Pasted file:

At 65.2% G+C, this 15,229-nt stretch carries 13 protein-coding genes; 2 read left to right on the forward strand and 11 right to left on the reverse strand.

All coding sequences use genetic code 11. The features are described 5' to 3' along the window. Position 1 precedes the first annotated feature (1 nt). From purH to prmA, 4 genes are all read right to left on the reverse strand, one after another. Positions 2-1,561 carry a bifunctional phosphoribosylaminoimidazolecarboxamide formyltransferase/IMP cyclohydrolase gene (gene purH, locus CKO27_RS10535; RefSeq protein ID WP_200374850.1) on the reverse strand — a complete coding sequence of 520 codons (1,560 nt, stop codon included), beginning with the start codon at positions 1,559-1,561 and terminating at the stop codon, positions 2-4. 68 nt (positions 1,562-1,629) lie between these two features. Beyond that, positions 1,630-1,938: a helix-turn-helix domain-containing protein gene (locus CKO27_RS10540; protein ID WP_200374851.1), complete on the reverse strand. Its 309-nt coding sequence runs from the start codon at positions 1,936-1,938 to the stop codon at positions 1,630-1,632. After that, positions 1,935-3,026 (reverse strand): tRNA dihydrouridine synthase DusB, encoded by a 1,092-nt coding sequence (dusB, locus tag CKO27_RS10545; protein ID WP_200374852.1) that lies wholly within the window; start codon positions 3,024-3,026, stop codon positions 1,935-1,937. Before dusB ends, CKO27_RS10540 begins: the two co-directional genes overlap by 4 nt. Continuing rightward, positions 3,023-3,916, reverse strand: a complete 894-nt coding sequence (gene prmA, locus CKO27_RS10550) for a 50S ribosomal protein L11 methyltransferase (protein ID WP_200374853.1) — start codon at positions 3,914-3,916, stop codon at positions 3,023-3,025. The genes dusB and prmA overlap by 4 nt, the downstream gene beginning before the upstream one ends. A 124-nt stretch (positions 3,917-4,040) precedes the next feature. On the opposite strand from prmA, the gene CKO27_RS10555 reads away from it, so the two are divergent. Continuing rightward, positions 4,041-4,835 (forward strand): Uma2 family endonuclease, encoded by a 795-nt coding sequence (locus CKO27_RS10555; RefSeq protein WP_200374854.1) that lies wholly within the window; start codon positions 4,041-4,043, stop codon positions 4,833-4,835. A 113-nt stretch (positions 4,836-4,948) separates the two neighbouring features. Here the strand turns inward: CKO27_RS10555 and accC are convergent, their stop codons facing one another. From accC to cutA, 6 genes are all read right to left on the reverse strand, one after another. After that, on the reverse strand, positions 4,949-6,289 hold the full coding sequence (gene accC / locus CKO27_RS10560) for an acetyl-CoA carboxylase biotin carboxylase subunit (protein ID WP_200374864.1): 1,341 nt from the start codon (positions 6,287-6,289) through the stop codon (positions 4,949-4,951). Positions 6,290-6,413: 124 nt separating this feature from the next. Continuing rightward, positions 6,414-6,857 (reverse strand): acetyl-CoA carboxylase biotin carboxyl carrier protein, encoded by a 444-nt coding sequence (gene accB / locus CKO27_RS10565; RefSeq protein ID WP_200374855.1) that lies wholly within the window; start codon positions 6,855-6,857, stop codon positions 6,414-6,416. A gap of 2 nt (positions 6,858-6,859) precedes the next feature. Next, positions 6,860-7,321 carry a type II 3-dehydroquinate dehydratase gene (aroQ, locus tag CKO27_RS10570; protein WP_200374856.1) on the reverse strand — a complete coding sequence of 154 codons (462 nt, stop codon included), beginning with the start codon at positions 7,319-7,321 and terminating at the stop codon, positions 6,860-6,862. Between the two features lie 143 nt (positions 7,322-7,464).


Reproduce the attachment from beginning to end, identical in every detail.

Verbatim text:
At 65.2% G+C, this 15,229-nt stretch carries 13 protein-coding genes; 2 read left to right on the forward strand and 11 right to left on the reverse strand.

All coding sequences use genetic code 11. The features are described 5' to 3' along the window. Position 1 precedes the first annotated feature (1 nt). From purH to prmA, 4 genes are all read right to left on the reverse strand, one after another. Positions 2-1,561 carry a bifunctional phosphoribosylaminoimidazolecarboxamide formyltransferase/IMP cyclohydrolase gene (gene purH, locus CKO27_RS10535; RefSeq protein ID WP_200374850.1) on the reverse strand — a complete coding sequence of 520 codons (1,560 nt, stop codon included), beginning with the start codon at positions 1,559-1,561 and terminating at the stop codon, positions 2-4. 68 nt (positions 1,562-1,629) lie between these two features. Beyond that, positions 1,630-1,938: a helix-turn-helix domain-containing protein gene (locus CKO27_RS10540; protein ID WP_200374851.1), complete on the reverse strand. Its 309-nt coding sequence runs from the start codon at positions 1,936-1,938 to the stop codon at positions 1,630-1,632. After that, positions 1,935-3,026 (reverse strand): tRNA dihydrouridine synthase DusB, encoded by a 1,092-nt coding sequence (dusB, locus tag CKO27_RS10545; protein ID WP_200374852.1) that lies wholly within the window; start codon positions 3,024-3,026, stop codon positions 1,935-1,937. Before dusB ends, CKO27_RS10540 begins: the two co-directional genes overlap by 4 nt. Continuing rightward, positions 3,023-3,916, reverse strand: a complete 894-nt coding sequence (gene prmA, locus CKO27_RS10550) for a 50S ribosomal protein L11 methyltransferase (protein ID WP_200374853.1) — start codon at positions 3,914-3,916, stop codon at positions 3,023-3,025. The genes dusB and prmA overlap by 4 nt, the downstream gene beginning before the upstream one ends. A 124-nt stretch (positions 3,917-4,040) precedes the next feature. On the opposite strand from prmA, the gene CKO27_RS10555 reads away from it, so the two are divergent. Continuing rightward, positions 4,041-4,835 (forward strand): Uma2 family endonuclease, encoded by a 795-nt coding sequence (locus CKO27_RS10555; RefSeq protein WP_200374854.1) that lies wholly within the window; start codon positions 4,041-4,043, stop codon positions 4,833-4,835. A 113-nt stretch (positions 4,836-4,948) separates the two neighbouring features. Here the strand turns inward: CKO27_RS10555 and accC are convergent, their stop codons facing one another. From accC to cutA, 6 genes are all read right to left on the reverse strand, one after another. After that, on the reverse strand, positions 4,949-6,289 hold the full coding sequence (gene accC / locus CKO27_RS10560) for an acetyl-CoA carboxylase biotin carboxylase subunit (protein ID WP_200374864.1): 1,341 nt from the start codon (positions 6,287-6,289) through the stop codon (positions 4,949-4,951). Positions 6,290-6,413: 124 nt separating this feature from the next. Continuing rightward, positions 6,414-6,857 (reverse strand): acetyl-CoA carboxylase biotin carboxyl carrier protein, encoded by a 444-nt coding sequence (gene accB / locus CKO27_RS10565; RefSeq protein ID WP_200374855.1) that lies wholly within the window; start codon positions 6,855-6,857, stop codon positions 6,414-6,416. A gap of 2 nt (positions 6,858-6,859) precedes the next feature. Next, positions 6,860-7,321 carry a type II 3-dehydroquinate dehydratase gene (aroQ, locus tag CKO27_RS10570; protein WP_200374856.1) on the reverse strand — a complete coding sequence of 154 codons (462 nt, stop codon included), beginning with the start codon at positions 7,319-7,321 and terminating at the stop codon, positions 6,860-6,862. Between the two features lie 143 nt (positions 7,322-7,464).